How To Moonshine


Fermenting &
Distilling Basics
Moonshine
Making Equipment
How to Make Moonshine Using Sugar How to Make Moonshine Using Grain Moonshine Recipes

Making Moonshine Using Grains

Fermenting and distilling moonshine from grains is perhaps just a little trickier than using a sugar based wash. The reason for this is that grains contain starches that must be converted into fermentable sugars in a process called saccharification and this introduces additional steps prior to the fermentation process that must be performed correctly or you will not yield any significant quantities of alcohol from your efforts. The hows and whys of saccharification are explained in some detail in the Fermenting and Distilling Basics section of this website on the Preparing a Grain Wash page. This is well worth a read if you have not already done so as it will give you a basic understanding of what is required to mash grains successfully.

This section of Distilling Moonshine will take the reader through a step by step guide on how to mash, ferment and distill a Bourbon. It is important to note that the first step, which covers gelatinizing grains such as corn that have a high gelatinization temperature, is optional and need only be performed when required. If you were making a malted barley whiskey this step would not be required, in fact the enzymes in the malted barley would be rendered inactive by high temperatures and your whiskey would be a failure. The recipes in the moonshine recipes section will specify if any of the grains will require gelatinizing prior to mashing. As a rule of thumb you should never add the malted grains to the mash if the temperature of the mash is higher than 67°C (143°F).

Our example Bourbon recipe is quite an easy one that contains readily available ingredients that can be conveniently purchased, some at a home brew supplier and some at a stock feed or pet food supplier. For this recipe we required-
  • 2kg Malted and Cracked Barley
  • 1kg Cracked Rye (can be malted or unmalted)
  • 4kg Cracked Corn
  • 20 litres pure water
  • 1 Satchet of Distillers Yeast
Both the Barley and the Rye can be bought quite cheaply at a home brew supplier who keeps grains for all grain beer brewing. Some styles of beer require Rye and of course the Barley will be readily available as it is the key ingredient of beer. The cracked corn can be bought at a rural stock feed supplier or some pet food stores. You should make sure that the cracked corn has not been treated with any anti-fungal agents as this might be very bad for your bourbons flavour. It may also make it unfit for consumption or possibly poisonous.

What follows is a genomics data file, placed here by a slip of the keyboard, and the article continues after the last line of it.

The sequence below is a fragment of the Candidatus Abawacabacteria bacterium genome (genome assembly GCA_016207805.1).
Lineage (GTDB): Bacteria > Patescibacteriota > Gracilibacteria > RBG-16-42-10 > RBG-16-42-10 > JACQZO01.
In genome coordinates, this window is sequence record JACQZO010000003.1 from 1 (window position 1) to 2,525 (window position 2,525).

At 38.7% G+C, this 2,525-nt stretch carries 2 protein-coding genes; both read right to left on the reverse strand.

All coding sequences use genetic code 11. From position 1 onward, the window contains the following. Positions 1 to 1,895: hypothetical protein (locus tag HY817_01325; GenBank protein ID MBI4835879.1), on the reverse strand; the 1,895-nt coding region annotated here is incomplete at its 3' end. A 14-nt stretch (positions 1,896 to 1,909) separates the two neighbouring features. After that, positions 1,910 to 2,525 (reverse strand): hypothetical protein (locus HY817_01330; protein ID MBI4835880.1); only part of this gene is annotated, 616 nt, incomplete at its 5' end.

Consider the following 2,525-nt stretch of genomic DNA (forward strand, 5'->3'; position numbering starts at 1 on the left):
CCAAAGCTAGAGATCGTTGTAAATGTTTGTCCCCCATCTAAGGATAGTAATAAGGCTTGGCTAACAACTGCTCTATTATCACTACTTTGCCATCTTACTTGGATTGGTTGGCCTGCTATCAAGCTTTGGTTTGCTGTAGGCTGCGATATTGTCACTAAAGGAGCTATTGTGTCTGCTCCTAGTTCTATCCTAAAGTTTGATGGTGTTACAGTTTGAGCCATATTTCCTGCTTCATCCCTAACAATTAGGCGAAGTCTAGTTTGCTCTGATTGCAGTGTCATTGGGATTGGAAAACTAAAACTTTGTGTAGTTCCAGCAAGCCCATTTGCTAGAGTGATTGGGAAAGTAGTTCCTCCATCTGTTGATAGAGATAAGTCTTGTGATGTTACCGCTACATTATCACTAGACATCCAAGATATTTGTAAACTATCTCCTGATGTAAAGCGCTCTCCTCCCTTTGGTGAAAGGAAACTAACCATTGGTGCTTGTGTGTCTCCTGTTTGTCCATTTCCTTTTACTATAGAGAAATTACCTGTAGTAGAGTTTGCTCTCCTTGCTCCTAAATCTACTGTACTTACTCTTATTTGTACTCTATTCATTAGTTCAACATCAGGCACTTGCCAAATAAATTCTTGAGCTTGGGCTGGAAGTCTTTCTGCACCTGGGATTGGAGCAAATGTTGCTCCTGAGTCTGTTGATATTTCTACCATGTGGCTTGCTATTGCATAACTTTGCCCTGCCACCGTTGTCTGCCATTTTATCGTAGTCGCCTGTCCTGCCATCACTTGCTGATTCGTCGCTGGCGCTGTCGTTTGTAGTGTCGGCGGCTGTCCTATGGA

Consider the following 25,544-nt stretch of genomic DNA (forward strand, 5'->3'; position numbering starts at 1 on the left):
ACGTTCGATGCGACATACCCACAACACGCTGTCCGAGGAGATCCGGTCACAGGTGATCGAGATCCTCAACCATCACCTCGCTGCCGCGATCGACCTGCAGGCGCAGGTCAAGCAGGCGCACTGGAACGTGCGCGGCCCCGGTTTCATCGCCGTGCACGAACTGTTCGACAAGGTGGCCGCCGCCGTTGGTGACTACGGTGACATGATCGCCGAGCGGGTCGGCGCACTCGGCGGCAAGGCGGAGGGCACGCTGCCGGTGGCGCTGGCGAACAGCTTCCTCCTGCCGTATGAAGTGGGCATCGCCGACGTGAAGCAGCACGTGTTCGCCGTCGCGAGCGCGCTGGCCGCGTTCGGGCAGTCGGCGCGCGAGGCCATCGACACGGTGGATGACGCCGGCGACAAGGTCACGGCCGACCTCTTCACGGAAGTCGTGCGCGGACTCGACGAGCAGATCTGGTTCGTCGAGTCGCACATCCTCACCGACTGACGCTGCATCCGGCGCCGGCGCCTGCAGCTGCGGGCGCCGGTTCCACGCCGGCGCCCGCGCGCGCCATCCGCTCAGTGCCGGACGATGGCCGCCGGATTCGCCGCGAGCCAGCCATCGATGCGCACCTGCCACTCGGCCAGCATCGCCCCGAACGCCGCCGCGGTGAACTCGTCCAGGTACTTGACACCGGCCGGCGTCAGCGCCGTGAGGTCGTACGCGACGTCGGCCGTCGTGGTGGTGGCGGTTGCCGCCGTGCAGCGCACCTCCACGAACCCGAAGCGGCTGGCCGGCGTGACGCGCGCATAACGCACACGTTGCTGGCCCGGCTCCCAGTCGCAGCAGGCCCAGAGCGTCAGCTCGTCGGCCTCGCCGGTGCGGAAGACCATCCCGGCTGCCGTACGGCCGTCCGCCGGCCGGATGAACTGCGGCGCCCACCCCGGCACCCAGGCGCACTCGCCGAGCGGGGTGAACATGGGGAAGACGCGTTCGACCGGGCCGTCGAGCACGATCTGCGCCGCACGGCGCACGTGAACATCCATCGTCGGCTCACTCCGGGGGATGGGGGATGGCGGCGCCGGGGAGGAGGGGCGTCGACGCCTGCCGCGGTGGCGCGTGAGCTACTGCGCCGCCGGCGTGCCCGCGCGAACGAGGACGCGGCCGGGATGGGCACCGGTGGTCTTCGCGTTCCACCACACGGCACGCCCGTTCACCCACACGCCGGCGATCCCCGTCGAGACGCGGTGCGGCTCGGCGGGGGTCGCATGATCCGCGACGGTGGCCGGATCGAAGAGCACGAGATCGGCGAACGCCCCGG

Your water should be clean and fit for drinking, preferably without any added chlorine or flouride. Some distillers run the water from their drinking water supply through their stills. Distilled water is quite pure and suitable for our purposes. Purchasing a bulk pack of mineral water from your local supermarket is another option that can add a unique flavour to your spirit. I buy 15 litre bottles of a locally sourced mineral water and add that with pride, after all part of the taste of a spirit is the locally produced ingredients. Scotch for example has a unique flavour because of the peat malted barley and the spring waters used that are sourced from within Scotland. If you want to make real Scotch you really should be in Scotland so why not make your own locally produced spirits unique instead?

So lets begin on our step by step journey through making moonshine from scratch using grains. Please consider taking the time to read each step thoroughly and carefully before you start. If there are any points, equipment or processes that you are unsure about take the time to step back and understand what is required before you start. You will find most if not all of the answers on the things you are not sure about somewhere on this website and the site has been divided into sections that make finding this information as easy as possible. If you have not yet done so consider making a sugar based wash before tackling a grain based wash as sugar based washes are somewhat easier and allow you to get familiar with your still and the fermentation process before you take the step to making alcohol from grains.

If your first effort is not successful dont despair, not everyone gets it 100% right the first time around. Start with something simple like an all malted barley whiskey and work your way up into more complex recipes. Once you get the hang of it your success rate will be high and you will have the satisfaction of producing a quality spirit for you and your friends to enjoy.